Learning Objectives:

  • That participants would reflect and understand the principles of being a gracious and effective guest in another teacher's classroom

  • That participants would reflect on what is within their control and what is outside their control

  • That participants would learn how to interact authentically with students and share strengths while maintaining appropriate professional boundaries

Triggers and Glimmers: How Substitute Teachers Can Self-Regulate and De-Escalate

Triggers are events that cause someone to feel upset and frightened because they prompt a memory of something bad that has happened in the past. Glimmers are small moments that spark joy or peace, which can help cue our nervous system to feel safe or calm. Understanding your triggers and glimmers, as a teacher, can help you to self-regulate while working in a sometimes chaotic classroom environment. They can also help us uncover our own implicit biases. This session will use the SubCommunity model of gathering to explore what happens to our nervous systems when we get triggered and how we can use glimmers as well as other regulation strategies for ourselves and with students. Expect to walk away with your own ‘I Calm’ plan!

 

Learning Objectives:

  • That participants would understand the physiological impacts of triggers and glimmers and reflect on their responses

  • That participants would develop a systematic and intentional ‘iCalm’ plan to to use in chaotic moments

  • That participants would learn 4 specific strategies to activate ‘glimmers’ in lieu of triggers

  • That participants would practice a variety of de-escalation strategies through a lens of diversity, equity, inclusion and belonging.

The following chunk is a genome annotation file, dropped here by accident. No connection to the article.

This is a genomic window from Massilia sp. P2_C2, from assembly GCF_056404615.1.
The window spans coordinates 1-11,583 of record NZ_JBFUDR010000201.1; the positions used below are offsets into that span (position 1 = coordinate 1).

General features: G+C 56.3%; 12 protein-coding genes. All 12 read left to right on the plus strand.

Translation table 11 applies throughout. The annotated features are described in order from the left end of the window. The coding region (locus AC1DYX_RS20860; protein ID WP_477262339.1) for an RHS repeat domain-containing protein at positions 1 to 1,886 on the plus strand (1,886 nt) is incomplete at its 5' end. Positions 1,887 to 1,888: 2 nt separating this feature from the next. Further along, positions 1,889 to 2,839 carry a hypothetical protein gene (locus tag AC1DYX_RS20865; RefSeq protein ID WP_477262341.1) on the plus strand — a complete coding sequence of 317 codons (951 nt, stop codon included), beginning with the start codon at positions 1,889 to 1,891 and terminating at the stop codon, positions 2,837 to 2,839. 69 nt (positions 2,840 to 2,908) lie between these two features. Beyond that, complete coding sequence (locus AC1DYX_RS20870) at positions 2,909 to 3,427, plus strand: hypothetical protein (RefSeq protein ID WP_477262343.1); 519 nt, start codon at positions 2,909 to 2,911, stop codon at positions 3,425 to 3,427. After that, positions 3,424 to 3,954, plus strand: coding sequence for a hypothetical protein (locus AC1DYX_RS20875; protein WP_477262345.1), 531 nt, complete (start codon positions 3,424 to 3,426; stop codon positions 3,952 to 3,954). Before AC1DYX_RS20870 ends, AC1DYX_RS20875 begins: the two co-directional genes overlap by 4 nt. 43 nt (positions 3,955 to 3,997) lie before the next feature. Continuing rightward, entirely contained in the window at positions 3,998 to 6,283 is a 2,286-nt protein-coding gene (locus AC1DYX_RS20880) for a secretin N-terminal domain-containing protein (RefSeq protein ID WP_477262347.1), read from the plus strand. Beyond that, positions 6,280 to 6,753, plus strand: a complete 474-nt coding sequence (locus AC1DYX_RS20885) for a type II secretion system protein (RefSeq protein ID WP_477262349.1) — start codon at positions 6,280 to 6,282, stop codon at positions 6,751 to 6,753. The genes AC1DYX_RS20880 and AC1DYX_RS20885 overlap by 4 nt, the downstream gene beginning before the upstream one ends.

“The Triggers and Glimmers session was so helpful! I learned how important my own self regulation skills are, in the classroom as a substitute educator.”

“Classroom management and student behaviors have changed so much since I was classroom teacher, so the session on power and boundaries in the classroom for substitute teachers was incredibly helpful.”

Training Outcomes

  1. Substitute teachers and other staff who participate will have increased instructional skill, classroom management tools, intentionality, and job satisfaction.

  2. Substitute teachers and other staff who participate will collaborate and build community with one another. This will, in turn, lead to increased instructional strategy sharing, hive-mind troubleshooting around challenges in the classrooms, and meaningful collaboration.

  3. Increased job satisfaction will allow substitute teachers to become part of the fabric of the school district.

  4. Increased teacher trust in substitutes. Teachers and building administrators will have secure assurance that, when they cannot be at work, a trained, supported, effective substitute will be present with their students.

  5. All of these factors culminate in increased student learning.